Stopping Mitch McConnell from his latest SCOTUS power grab will take an act of providence even with three GOP senators sidelined by COVID-19 and Senate rules requiring an in-person vote to advance the nomination of Amy Coney Barrett and then confirm her before the election.
There is nothing McConnell won’t do to get Barrett on the Supreme Court. If senators infected with COVID can’t be in Washington, he could change the rules about in-person voting, just for SCOTUS nominations, the same way he deployed the so-called nuclear option to end the filibuster so he could confirm Justices Gorsuch and Kavanaugh with fewer than 60 votes.
“They (Senate Republicans) could nuke the phrase or re-interpret it for Supreme Court nominations. They’ll have to finagle their way around it,” says Sarah Binder, an expert on Senate rules with the Brookings Institution.
Two of the three GOP senators quarantined by COVID—Thom Tillis and Mike Lee—are on the Judiciary Committee. Both attended the Saturday Rose Garden event where Barrett was introduced by President Trump. Multiple attendees have been diagnosed with COVID, including President Trump, turning the celebratory occasion into an ominous superspreader.
Judiciary Committee rules require 12 senators for a quorum. There are 12 Republicans and 10 Democrats on the committee. Tillis and Lee can participate remotely in Barrett’s hearing beginning Monday, Oct. 12 and could be out of quarantine and able to vote in person after the hearings conclude on Thursday to send the nomination to the floor.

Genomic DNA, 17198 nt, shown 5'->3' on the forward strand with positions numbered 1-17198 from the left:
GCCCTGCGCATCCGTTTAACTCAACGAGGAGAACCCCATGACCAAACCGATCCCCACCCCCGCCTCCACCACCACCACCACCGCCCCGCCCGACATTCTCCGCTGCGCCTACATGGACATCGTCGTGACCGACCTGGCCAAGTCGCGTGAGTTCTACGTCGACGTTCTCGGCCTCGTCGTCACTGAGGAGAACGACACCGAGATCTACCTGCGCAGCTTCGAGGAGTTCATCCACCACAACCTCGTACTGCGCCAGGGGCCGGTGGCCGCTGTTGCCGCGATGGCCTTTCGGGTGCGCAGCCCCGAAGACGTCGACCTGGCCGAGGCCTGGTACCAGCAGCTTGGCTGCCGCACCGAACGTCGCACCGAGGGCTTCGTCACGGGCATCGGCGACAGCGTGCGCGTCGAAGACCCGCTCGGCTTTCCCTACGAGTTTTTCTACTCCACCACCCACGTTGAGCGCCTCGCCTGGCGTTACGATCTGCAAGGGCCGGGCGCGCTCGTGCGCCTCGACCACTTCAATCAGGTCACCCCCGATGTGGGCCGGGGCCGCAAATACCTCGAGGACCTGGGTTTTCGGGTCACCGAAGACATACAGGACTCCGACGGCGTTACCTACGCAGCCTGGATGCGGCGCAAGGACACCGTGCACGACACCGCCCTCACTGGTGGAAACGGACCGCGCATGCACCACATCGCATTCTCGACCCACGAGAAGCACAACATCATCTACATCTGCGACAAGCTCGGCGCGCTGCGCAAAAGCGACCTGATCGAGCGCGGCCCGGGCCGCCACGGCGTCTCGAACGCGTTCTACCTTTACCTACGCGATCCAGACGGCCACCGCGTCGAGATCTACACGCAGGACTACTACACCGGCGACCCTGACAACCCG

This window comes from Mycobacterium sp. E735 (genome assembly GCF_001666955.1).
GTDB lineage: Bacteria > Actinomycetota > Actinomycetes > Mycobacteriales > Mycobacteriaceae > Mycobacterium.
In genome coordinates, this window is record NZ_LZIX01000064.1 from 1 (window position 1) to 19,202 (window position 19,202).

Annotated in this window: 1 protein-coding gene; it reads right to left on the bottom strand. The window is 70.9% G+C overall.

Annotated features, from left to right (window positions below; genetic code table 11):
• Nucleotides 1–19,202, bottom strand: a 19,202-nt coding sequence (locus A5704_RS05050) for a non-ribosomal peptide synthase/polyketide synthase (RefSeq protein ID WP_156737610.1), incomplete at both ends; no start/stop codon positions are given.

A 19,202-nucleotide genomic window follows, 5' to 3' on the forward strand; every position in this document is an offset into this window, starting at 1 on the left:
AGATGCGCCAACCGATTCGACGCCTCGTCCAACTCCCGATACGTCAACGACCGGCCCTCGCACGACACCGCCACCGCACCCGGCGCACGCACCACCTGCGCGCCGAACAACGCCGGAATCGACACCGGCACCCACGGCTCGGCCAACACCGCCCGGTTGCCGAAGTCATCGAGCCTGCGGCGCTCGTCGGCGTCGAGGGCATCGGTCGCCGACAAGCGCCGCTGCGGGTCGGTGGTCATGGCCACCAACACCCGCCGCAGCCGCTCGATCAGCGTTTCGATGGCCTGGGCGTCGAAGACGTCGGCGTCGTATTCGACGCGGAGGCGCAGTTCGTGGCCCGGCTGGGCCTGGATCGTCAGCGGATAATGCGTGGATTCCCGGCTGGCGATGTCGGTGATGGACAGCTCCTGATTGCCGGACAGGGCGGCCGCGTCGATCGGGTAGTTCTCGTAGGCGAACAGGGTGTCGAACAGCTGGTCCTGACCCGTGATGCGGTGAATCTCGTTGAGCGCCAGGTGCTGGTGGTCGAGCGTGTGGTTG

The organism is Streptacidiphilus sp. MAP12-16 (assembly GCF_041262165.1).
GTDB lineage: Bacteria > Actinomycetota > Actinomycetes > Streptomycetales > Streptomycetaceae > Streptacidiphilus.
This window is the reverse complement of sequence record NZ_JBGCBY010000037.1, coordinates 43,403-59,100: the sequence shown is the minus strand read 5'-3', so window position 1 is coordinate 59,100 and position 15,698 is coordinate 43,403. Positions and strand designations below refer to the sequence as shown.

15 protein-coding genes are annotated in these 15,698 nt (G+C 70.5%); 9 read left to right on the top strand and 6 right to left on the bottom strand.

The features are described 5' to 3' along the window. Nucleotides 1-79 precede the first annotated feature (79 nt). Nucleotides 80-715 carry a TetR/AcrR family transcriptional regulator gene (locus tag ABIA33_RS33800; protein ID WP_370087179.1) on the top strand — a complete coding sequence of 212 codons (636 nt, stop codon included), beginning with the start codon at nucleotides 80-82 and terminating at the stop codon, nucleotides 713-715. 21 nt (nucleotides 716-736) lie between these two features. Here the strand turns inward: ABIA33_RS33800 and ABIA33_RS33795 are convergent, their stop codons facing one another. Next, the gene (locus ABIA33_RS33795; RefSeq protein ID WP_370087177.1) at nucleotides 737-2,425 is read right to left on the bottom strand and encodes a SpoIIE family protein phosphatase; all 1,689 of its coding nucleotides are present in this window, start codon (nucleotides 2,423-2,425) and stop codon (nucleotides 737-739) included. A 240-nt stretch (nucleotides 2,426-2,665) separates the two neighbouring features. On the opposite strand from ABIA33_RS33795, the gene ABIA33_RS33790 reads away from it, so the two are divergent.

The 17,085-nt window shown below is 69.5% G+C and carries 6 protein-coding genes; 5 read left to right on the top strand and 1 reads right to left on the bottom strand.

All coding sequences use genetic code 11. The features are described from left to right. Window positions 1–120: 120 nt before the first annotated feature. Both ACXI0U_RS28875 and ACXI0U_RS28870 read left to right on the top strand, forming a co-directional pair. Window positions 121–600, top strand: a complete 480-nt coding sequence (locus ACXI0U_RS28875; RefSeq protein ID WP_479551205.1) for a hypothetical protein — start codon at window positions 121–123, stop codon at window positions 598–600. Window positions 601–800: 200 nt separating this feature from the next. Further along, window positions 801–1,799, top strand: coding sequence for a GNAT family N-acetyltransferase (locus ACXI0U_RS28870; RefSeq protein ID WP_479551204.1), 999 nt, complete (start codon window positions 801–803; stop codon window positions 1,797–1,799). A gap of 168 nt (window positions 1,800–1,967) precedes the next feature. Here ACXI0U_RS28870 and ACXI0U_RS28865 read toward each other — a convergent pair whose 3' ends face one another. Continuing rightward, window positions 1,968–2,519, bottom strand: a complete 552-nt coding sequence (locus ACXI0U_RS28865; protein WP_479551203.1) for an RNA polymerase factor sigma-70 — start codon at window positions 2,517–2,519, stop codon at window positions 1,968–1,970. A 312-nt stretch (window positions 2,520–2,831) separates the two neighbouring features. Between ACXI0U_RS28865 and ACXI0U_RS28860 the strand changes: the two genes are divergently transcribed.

McConnell has little margin for error with a third senator, Ron Johnson, testing positive for COVID. With 53 Republicans plus Vice President Mike Pence to break a tie, McConnell can lose three and still confirm Barrett with 50 votes. Susan Collins and Lisa Murkowski oppose a vote before the election (though Collins often folds if her vote is needed).
On the Judiciary committee, all 12 Republicans are needed for a quorum, and the rules require two members of the minority party to be present for the vote. The Democrats could boycott the vote, but the assumption is that Judiciary Chair Lindsey Graham with McConnell’s blessing would disregard the rule and hold the vote without Democrats present, or skip the committee vote and take the Barrett nomination directly to the floor.
“It would be contradictory to anything that’s been done in the Senate, but the assumption is that McConnell will do whatever it takes to get this nomination done, and that includes trampling on Senate norms and traditions, and any rules in committee that stand in his way,” says Ira Shapiro, a former Senate aide and author of Broken: Can the Senate Save itself and the Country?
Graham is fully complicit in changing the rules. Sara Binder with Brookings recalls an episode in 2019 with an immigration measure he wanted out of committee. There weren’t two Democrats present, but that didn’t stop Graham. He ignored the rule. C-Span captured a furious Patrick Leahy saying of the rules, “I’d like to think they mean something… I’d like to think we can rely on them. But even though every Republican and Democrat voted for ’em, these rules are on the verge of becoming meaningless.” He then ripped up a copy of the Senate rule book.